Airbnb thinks outside the hotel with dinner party pilot program

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Airbnb was built on the premise of letting people share spaces, but sharing meals wasn’t really part of that package. Now the company is testing a program in San Francisco that would allow Airbnb users to host dinner parties for their guests—for a fee, of course. (As we all know, sharing isn’t free.)

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Airbnb CEO Brian Chesky wants to turn his platform into a full-fledged hospitality company.

The company this week began inviting San Francisco hosts to participate in the program, according to a Thursday Reuters report. Hosts can plan a menu, pick a price, and list their dinner party on Airbnb. Guests will pay for the privilege of having a home-cooked meal, but prices aren’t terribly high—Reuters noted that one of the pilot dinners cost $25 per person, which is comparable to what a meal would cost with tax and tip at a mid-range restaurant.

Airbnb isn’t saying much about the program or whether it will roll out to more cities, but the meal-sharing option jibes with the company’s quest to become a full-service hospitality company. Airbnb CEO Brian Chesky has detailed plans to offer cleaning services and a new way to pick up keys, but the meal-sharing feature is a new one.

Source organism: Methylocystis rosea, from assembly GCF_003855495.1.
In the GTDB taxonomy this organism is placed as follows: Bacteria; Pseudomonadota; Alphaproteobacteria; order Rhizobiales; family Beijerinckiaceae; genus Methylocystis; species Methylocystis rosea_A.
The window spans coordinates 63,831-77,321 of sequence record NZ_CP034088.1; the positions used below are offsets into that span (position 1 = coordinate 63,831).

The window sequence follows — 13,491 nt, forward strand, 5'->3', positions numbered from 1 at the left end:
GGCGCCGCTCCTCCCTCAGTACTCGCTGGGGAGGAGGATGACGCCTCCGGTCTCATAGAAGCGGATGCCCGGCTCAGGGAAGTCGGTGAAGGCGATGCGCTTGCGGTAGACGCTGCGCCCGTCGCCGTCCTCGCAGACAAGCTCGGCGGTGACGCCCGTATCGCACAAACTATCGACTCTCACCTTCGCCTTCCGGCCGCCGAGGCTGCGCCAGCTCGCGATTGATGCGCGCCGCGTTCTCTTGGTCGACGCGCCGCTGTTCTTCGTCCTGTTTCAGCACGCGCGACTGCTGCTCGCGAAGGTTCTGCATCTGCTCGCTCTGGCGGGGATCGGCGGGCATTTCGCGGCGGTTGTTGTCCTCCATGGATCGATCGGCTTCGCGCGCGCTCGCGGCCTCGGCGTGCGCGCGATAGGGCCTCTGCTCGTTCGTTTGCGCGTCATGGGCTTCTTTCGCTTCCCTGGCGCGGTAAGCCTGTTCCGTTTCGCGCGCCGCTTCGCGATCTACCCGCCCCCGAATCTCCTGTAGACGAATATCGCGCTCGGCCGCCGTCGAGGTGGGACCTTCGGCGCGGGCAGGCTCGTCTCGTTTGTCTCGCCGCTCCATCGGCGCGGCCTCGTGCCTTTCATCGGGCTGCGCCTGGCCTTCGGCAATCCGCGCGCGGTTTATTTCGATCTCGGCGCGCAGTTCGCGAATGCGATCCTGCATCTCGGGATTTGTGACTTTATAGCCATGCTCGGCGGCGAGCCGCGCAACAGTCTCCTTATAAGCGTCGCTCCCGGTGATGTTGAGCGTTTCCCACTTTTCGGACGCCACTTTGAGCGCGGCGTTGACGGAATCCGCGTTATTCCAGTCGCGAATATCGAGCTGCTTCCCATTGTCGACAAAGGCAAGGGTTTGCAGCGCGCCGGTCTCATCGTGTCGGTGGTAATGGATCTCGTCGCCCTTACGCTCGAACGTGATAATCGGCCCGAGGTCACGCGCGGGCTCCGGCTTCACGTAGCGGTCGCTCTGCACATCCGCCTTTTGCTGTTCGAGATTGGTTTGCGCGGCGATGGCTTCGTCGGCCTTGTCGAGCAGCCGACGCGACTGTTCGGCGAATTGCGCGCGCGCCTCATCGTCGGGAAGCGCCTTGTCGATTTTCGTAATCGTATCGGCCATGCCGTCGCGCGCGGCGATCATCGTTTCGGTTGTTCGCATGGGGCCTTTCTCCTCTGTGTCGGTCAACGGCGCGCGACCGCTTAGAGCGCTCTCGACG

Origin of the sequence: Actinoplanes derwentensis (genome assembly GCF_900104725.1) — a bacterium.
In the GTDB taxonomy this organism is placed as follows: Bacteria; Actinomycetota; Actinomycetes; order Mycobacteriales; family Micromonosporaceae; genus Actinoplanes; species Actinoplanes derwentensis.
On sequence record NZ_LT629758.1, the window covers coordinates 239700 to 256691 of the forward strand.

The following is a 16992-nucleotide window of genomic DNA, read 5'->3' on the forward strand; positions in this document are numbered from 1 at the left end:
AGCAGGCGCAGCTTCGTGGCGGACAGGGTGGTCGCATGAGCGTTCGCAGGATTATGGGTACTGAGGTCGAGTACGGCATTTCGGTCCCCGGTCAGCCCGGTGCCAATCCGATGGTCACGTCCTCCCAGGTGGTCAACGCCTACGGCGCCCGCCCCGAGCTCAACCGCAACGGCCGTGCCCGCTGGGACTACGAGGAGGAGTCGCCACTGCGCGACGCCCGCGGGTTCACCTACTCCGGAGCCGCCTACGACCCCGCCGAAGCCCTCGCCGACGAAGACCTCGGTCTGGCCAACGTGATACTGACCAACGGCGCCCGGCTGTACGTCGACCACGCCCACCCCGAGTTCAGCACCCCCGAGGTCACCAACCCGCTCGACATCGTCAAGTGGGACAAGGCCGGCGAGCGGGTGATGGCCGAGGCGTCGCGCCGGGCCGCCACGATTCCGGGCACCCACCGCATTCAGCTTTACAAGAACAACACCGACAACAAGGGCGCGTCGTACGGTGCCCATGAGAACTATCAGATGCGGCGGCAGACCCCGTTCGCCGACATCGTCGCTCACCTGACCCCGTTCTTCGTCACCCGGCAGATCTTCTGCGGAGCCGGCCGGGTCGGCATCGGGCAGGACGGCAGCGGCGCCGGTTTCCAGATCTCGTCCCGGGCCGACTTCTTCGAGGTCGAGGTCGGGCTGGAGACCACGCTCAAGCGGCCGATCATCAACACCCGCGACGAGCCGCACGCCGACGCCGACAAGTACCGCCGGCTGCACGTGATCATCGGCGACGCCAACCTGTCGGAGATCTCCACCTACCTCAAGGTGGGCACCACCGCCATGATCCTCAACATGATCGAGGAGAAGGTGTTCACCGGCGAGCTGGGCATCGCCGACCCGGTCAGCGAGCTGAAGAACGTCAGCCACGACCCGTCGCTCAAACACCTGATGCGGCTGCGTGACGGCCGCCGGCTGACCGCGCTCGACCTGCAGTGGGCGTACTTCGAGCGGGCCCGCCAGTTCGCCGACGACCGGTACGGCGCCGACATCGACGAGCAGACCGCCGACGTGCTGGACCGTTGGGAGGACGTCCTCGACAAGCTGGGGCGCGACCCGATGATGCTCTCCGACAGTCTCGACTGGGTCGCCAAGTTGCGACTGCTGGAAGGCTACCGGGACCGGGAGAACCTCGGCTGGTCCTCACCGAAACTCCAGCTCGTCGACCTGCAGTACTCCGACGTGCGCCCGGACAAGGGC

Several meal-sharing platforms, like Feastly and EatWith, already exist, while others like GrubWithUs have switched gears, and none have quite caught on with average people who prefer to dine with friends instead of strangers. But Airbnb has seen 10 million bookings since it launched seven years ago, so clearly people are comfortable enough with the idea of sharing with strangers to continue using the service. And with its name recognition, Airbnb might be able to convince users that getting to know the people whose homes they rent out for a few nights on vacation can be fun and not creepy.

I booked a dinner on a meal-sharing platform recently and showed up not quite knowing what to expect, aside from the price, location, and menu. While I probably won’t turn it into a habit—mainly because if I’m dropping $50 on dinner it better come from a professional chef–sitting down to a meal with strangers is actually far less awkward than you might imagine. Maybe you won’t make any new friends, but the potential exists, which is more than you can say at a run-of-the-mill restaurant.

This story, "Airbnb thinks outside the hotel with dinner party pilot program" was originally published by TechHive.

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